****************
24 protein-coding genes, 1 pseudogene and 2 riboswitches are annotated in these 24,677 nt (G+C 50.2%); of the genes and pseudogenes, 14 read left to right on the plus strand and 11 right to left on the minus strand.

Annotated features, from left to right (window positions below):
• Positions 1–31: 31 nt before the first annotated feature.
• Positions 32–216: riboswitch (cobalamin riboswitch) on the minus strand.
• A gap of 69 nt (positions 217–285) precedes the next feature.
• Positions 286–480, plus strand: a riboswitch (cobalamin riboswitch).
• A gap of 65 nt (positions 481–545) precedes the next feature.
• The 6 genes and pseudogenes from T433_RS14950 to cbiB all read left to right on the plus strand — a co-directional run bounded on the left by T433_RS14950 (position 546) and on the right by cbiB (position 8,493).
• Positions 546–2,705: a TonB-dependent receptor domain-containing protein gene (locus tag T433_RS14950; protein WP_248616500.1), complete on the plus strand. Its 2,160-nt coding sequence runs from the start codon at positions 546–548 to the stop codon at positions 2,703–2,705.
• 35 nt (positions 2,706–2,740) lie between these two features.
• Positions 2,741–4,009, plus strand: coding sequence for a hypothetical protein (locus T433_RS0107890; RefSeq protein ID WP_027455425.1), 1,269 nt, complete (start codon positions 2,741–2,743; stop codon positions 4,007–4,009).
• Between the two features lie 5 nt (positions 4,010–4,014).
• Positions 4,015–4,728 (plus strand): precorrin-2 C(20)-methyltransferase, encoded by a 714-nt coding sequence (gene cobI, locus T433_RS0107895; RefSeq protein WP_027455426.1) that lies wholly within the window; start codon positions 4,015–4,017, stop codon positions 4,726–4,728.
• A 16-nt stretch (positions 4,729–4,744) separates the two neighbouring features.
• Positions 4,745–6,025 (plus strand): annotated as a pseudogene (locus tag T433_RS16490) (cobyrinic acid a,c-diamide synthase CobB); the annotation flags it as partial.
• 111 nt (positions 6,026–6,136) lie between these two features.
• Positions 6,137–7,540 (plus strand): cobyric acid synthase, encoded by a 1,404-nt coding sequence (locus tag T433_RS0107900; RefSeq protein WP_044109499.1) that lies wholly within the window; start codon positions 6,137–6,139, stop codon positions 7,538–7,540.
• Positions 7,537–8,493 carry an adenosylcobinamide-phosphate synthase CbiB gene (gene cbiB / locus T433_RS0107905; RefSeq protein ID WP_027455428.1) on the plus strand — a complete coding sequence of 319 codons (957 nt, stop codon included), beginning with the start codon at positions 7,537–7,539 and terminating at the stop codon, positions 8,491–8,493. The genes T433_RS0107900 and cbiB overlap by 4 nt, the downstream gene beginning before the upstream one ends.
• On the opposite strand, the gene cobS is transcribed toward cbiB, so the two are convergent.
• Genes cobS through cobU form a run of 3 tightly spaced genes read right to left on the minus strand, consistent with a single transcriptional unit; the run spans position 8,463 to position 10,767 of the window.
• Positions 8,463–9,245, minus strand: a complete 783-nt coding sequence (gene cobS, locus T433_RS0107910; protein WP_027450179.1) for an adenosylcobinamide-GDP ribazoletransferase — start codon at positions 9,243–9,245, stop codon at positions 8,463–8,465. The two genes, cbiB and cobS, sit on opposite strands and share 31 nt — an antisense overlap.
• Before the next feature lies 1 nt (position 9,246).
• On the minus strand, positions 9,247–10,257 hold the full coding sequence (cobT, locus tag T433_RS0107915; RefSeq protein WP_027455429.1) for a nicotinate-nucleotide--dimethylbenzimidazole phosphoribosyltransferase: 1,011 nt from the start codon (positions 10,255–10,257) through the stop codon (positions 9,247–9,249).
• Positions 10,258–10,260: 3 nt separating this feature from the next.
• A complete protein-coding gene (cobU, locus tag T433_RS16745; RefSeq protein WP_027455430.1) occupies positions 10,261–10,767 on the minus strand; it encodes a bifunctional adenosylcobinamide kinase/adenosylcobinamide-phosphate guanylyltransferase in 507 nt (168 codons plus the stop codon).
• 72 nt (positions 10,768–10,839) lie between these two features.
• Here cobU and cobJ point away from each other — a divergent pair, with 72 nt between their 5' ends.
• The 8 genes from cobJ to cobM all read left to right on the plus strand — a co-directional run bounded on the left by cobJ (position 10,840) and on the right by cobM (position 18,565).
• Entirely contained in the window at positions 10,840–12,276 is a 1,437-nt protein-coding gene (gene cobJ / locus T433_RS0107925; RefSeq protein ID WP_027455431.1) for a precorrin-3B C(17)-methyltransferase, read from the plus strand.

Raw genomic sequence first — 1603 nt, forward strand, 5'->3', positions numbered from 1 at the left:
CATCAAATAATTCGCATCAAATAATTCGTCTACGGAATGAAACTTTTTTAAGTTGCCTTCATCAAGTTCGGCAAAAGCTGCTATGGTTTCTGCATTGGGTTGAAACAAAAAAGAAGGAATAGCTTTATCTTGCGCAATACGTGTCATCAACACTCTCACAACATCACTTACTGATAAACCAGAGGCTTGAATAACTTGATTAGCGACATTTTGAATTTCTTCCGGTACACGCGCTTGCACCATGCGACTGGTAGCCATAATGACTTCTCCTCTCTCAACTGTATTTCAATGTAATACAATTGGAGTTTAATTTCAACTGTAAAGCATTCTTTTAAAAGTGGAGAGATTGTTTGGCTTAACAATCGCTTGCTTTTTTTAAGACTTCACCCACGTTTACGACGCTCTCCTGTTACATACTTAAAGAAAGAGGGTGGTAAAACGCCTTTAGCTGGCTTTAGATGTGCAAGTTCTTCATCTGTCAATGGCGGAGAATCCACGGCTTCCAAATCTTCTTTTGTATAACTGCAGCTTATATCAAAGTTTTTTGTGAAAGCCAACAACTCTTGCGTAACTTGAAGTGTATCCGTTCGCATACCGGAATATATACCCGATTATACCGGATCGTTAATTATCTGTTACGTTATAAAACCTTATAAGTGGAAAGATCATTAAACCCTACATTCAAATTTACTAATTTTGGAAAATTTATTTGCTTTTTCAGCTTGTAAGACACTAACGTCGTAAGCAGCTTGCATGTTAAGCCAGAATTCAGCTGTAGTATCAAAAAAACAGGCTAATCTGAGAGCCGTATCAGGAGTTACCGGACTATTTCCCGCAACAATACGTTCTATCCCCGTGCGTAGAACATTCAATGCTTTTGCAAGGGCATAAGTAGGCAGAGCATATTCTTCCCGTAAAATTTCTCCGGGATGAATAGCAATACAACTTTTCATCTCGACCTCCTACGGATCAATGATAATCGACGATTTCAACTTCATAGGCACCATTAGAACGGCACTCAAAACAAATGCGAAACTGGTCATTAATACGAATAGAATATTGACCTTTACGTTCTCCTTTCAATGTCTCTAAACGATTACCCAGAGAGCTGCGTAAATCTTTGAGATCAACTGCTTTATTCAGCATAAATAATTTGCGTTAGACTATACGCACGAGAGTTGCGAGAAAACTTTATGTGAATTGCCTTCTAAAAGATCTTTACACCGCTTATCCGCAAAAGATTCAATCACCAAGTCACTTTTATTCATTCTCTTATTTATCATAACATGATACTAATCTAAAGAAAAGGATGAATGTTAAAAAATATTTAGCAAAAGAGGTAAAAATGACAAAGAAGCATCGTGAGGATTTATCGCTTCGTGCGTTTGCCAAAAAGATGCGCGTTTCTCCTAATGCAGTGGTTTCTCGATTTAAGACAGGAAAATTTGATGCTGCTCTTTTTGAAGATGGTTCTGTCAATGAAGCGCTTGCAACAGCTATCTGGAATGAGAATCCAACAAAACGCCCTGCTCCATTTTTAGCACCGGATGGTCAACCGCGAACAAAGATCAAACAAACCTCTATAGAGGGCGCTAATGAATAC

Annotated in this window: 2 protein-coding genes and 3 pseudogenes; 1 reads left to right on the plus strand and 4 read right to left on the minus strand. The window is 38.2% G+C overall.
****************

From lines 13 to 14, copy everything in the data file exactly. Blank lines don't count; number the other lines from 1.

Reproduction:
• Positions 4,015–4,728 (plus strand): precorrin-2 C(20)-methyltransferase, encoded by a 714-nt coding sequence (gene cobI, locus T433_RS0107895; RefSeq protein WP_027455426.1) that lies wholly within the window; start codon positions 4,015–4,017, stop codon positions 4,726–4,728.
• A 16-nt stretch (positions 4,729–4,744) separates the two neighbouring features.